Investors in green tech pushed agressively for the deal, seeking a longterm signal that the European market will continue to reward advances in energy efficiency and low-carbon energy production. The deal is also a shot in the arm for the Paris global climate talks, scheduled for December 2015, which will seek to achieve the decisive binding global targets for greenhouse gas reductions that failed to emerge from the 2009 Cophenhagen climate talks.
Over the last twenty years, Mexico's electricity sector has shifted from being almost 100 percent state-owned and centralized to about one quarter privately generated. This summer, the Mexican government signed into law energy and electricity grid reforms that will accelerate the decentralization of its electricity production (See “Mexico Opens Its Grid to Competition.”). By the end of this year, a new agency should have a regulatory map available for power producers large and small, said Edgar López, renewable energies director at Mexico's Energy Regulatory Commission (CRE) at a conference in Mexico City last month.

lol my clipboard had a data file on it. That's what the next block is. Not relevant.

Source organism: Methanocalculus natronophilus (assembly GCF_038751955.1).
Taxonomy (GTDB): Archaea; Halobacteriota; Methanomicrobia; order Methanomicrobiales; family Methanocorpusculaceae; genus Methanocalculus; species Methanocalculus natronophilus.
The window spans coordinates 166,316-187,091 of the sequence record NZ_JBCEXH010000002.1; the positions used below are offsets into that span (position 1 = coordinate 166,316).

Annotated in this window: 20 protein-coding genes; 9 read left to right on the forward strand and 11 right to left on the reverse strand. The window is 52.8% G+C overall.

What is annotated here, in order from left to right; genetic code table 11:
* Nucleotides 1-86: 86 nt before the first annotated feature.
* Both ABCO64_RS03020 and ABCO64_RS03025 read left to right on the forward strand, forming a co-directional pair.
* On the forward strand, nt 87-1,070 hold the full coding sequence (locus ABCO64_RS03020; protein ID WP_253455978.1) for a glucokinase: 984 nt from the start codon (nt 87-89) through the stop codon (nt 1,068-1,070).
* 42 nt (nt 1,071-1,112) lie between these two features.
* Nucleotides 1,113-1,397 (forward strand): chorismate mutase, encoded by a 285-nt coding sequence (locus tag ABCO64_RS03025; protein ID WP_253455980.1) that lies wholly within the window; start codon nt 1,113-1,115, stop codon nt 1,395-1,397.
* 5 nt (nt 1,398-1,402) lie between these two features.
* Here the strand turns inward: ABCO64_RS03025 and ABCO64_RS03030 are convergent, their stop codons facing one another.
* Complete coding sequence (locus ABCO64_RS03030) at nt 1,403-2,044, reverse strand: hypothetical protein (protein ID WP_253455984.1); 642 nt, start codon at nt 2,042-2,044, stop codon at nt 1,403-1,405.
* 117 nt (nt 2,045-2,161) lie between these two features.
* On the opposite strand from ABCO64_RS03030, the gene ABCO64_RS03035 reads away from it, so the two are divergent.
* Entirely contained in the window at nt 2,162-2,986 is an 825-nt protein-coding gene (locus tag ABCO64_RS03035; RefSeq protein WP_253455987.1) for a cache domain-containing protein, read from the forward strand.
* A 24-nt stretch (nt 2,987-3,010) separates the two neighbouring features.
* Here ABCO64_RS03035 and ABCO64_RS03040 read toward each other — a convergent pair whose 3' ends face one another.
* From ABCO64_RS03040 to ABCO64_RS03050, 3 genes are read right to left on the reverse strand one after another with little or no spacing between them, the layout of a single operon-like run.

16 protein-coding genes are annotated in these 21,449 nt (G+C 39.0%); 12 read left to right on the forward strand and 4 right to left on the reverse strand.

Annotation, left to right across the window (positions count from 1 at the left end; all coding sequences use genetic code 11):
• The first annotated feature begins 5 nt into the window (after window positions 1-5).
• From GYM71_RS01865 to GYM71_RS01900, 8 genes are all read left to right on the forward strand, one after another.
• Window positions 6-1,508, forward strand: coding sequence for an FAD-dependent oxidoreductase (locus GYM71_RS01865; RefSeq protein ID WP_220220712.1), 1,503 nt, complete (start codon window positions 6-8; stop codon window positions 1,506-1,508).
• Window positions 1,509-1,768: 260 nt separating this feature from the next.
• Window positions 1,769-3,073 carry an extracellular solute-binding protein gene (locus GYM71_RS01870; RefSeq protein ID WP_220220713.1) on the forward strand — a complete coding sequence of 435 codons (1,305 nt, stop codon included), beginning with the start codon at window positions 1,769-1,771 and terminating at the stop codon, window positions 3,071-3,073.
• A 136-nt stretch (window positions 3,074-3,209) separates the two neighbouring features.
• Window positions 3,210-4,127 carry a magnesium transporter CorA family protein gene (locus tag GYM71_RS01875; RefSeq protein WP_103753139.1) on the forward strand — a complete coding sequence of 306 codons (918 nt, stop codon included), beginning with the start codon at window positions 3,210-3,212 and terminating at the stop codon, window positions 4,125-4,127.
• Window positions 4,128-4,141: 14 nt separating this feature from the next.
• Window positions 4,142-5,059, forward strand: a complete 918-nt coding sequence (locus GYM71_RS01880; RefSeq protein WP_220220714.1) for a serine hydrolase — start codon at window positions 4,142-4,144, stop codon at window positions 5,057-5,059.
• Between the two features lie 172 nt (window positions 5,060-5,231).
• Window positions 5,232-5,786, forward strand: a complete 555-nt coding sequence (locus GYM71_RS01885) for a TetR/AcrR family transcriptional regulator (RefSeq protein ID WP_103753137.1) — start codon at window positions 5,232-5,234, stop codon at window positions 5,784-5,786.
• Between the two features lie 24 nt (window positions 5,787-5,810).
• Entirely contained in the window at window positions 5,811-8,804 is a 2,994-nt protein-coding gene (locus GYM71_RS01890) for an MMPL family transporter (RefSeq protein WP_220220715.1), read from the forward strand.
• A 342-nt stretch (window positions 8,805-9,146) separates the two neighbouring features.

Two-and-a-half years ago researchers at Chicago-based cyber security firm Infracritical set out to measure how many industrial control systems are openly exposed to the Internet. Their disquieting findings are up for discussion today at the 2014 ICS Cyber Security Conference in Atlanta.
Infracritical remotely identified over 2.2 million unique IP addresses linked to industrial control systems at energy-related sites including electrical substations, wind farms, and water purification plants. And they were still logging an average of 2,000-3,000 new addresses per day when they closed the count in January 2014.
Although organic photovoltaic cells are less efficient than silicon-based ones, experts expect their to one day be a big market for them. That’s because they are cheap to manufacture, flexible, and light-weight. However, there is a big obstacle to their wide-scale use: their lifetime is limited by oxygen and by ultraviolet radiation.